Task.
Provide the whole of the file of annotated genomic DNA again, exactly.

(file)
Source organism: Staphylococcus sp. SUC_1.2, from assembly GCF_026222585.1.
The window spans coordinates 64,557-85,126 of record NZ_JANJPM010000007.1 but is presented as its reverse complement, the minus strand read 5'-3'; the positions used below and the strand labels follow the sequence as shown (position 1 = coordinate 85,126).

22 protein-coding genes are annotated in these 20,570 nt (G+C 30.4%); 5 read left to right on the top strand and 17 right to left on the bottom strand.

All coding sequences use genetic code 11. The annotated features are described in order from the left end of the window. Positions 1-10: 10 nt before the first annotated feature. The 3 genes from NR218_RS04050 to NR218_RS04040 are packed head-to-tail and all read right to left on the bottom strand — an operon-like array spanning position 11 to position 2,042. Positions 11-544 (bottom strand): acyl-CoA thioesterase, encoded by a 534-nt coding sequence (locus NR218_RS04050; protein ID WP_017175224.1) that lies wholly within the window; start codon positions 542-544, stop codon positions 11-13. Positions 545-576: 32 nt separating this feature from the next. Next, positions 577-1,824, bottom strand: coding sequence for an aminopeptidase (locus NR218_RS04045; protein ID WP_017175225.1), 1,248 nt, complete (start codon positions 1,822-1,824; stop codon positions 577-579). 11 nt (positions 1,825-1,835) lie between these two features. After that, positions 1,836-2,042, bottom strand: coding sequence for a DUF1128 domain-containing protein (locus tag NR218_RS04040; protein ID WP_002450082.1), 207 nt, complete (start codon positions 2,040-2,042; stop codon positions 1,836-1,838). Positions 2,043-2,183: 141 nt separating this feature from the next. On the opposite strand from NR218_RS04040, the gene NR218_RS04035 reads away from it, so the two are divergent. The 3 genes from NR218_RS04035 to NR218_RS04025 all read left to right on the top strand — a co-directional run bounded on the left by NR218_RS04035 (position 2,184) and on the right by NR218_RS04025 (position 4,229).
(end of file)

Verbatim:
Source organism: Staphylococcus sp. SUC_1.2, from assembly GCF_026222585.1.
The window spans coordinates 64,557-85,126 of record NZ_JANJPM010000007.1 but is presented as its reverse complement, the minus strand read 5'-3'; the positions used below and the strand labels follow the sequence as shown (position 1 = coordinate 85,126).

22 protein-coding genes are annotated in these 20,570 nt (G+C 30.4%); 5 read left to right on the top strand and 17 right to left on the bottom strand.

All coding sequences use genetic code 11. The annotated features are described in order from the left end of the window. Positions 1-10: 10 nt before the first annotated feature. The 3 genes from NR218_RS04050 to NR218_RS04040 are packed head-to-tail and all read right to left on the bottom strand — an operon-like array spanning position 11 to position 2,042. Positions 11-544 (bottom strand): acyl-CoA thioesterase, encoded by a 534-nt coding sequence (locus NR218_RS04050; protein ID WP_017175224.1) that lies wholly within the window; start codon positions 542-544, stop codon positions 11-13. Positions 545-576: 32 nt separating this feature from the next. Next, positions 577-1,824, bottom strand: coding sequence for an aminopeptidase (locus NR218_RS04045; protein ID WP_017175225.1), 1,248 nt, complete (start codon positions 1,822-1,824; stop codon positions 577-579). 11 nt (positions 1,825-1,835) lie between these two features. After that, positions 1,836-2,042, bottom strand: coding sequence for a DUF1128 domain-containing protein (locus tag NR218_RS04040; protein ID WP_002450082.1), 207 nt, complete (start codon positions 2,040-2,042; stop codon positions 1,836-1,838). Positions 2,043-2,183: 141 nt separating this feature from the next. On the opposite strand from NR218_RS04040, the gene NR218_RS04035 reads away from it, so the two are divergent. The 3 genes from NR218_RS04035 to NR218_RS04025 all read left to right on the top strand — a co-directional run bounded on the left by NR218_RS04035 (position 2,184) and on the right by NR218_RS04025 (position 4,229).